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http://dx.doi.org/10.1038/srep45844DOI Listing
http://www.ncbi.nlm.nih.gov/pmc/articles/PMC5379206PMC
April 2017

Islet-like organoids derived from human pluripotent stem cells efficiently function in the glucose responsiveness in vitro and in vivo.

Sci Rep 2016 10 12;6:35145. Epub 2016 Oct 12.

Department of Biological Sciences, KAIST, Daejeon 34141, Republic of Korea.

Insulin secretion is elaborately modulated in pancreatic ß cells within islets of three-dimensional (3D) structures. Using human pluripotent stem cells (hPSCs) to develop islet-like structures with insulin-producing ß cells for the treatment of diabetes is challenging. Here, we report that pancreatic islet-like clusters derived from hESCs are functionally capable of glucose-responsive insulin secretion as well as therapeutic effects. Pancreatic hormone-expressing endocrine cells (ECs) were differentiated from hESCs using a step-wise protocol. The hESC-derived ECs expressed pancreatic endocrine hormones, such as insulin, somatostatin, and pancreatic polypeptide. Notably, dissociated ECs autonomously aggregated to form islet-like, 3D structures of consistent sizes (100-150 μm in diameter). These EC clusters (ECCs) enhanced insulin secretion in response to glucose stimulus and potassium channel inhibition in vitro. Furthermore, ß cell-deficient mice transplanted with ECCs survived for more than 40 d while retaining a normal blood glucose level to some extent. The expression of pancreatic endocrine hormones was observed in tissues transplanted with ECCs. In addition, ECCs could be generated from human induced pluripotent stem cells. These results suggest that hPSC-derived, islet-like clusters may be alternative therapeutic cell sources for treating diabetes.
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http://dx.doi.org/10.1038/srep35145DOI Listing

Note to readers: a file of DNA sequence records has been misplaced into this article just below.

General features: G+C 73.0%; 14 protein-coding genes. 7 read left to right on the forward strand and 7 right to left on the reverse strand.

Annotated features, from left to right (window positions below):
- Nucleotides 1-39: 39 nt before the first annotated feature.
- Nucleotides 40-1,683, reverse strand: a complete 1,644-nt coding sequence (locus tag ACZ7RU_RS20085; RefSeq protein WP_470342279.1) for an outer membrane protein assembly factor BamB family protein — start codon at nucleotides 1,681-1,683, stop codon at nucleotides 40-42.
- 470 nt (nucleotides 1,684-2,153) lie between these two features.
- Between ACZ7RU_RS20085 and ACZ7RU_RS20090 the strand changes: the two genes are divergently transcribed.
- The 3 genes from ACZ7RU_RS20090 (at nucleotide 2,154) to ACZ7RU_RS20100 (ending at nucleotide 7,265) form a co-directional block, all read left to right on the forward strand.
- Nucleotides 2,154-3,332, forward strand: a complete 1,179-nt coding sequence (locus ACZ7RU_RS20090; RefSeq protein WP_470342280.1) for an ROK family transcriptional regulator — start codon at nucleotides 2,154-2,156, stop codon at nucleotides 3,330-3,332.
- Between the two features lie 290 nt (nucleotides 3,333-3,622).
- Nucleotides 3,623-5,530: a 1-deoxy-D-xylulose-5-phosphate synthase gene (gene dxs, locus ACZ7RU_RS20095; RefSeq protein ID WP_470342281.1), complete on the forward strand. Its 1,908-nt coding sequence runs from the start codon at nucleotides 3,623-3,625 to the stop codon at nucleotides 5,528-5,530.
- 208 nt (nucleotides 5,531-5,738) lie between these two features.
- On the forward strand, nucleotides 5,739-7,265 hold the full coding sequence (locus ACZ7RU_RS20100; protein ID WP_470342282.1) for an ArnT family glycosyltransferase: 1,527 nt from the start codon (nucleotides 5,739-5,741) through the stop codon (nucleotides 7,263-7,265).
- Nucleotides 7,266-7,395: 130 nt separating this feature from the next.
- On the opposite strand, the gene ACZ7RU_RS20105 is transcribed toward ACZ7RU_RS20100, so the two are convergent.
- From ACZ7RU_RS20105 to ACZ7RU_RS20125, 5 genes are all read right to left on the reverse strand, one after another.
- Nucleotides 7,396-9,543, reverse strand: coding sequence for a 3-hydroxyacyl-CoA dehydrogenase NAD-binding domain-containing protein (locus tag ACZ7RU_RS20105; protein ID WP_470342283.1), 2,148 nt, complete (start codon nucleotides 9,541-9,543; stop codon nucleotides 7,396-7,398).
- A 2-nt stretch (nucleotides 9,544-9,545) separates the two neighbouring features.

http://www.ncbi.nlm.nih.gov/pmc/articles/PMC5059670PMC
October 2016

Non-thermal gas plasma-induced endoplasmic reticulum stress mediates apoptosis in human colon cancer cells.

Oncol Rep 2016 Oct 24;36(4):2268-74. Epub 2016 Aug 24.

School of Medicine and Institute for Nuclear Science and Technology, Jeju National University, Jeju 63243, Republic of Korea.

Colorectal cancer is a common type of tumor among both men and women worldwide. Conventional remedies such as chemotherapies pose the risk of side‑effects, and in many cases cancer cells develop chemoresistance to these treatments. Non‑thermal gas plasma (NTGP) was recently identified as a potential tool for cancer treatment. In this study, we investigated the potential use of NTGP to control SNUC5 human colon carcinoma cells. We hypothesized that NTGP would generate reactive oxygen species (ROS) in these cells, resulting in induction of endoplasmic reticulum (ER) stress. ROS generation, expression of ER stress‑related proteins and mitochondrial calcium levels were analyzed. Our results confirmed that plasma‑generated ROS induce apoptosis in SNUC5 cells. Furthermore, we found that plasma exposure resulted in mitochondrial calcium accumulation and expression of unfolded protein response (UPR) proteins such as glucose‑related protein 78 (GRP78), protein kinase R (PKR)‑like ER kinase (PERK), and inositol‑requiring enzyme 1 (IRE1). Elevated expression of spliced X‑box binding protein 1 (XBP1) and CCAAT/enhancer‑binding protein homologous protein (CHOP) further confirmed that ROS generated by NTGP induces apoptosis through the ER stress signaling pathway.
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http://dx.doi.org/10.3892/or.2016.5038DOI Listing
October 2016

Effects of minimal exposures to atmospheric pressure plasma on the activity of Salmonella Typhimurium: Deactivation of bacterial motility and suppression of host-cell invasion.

Arch Biochem Biophys 2016 09 23;605:67-75. Epub 2016 Jun 23.

Department of Mechanical Engineering, Korea Advanced Institute of Science and Technology, Daejeon 34141, Republic of Korea. Electronic address: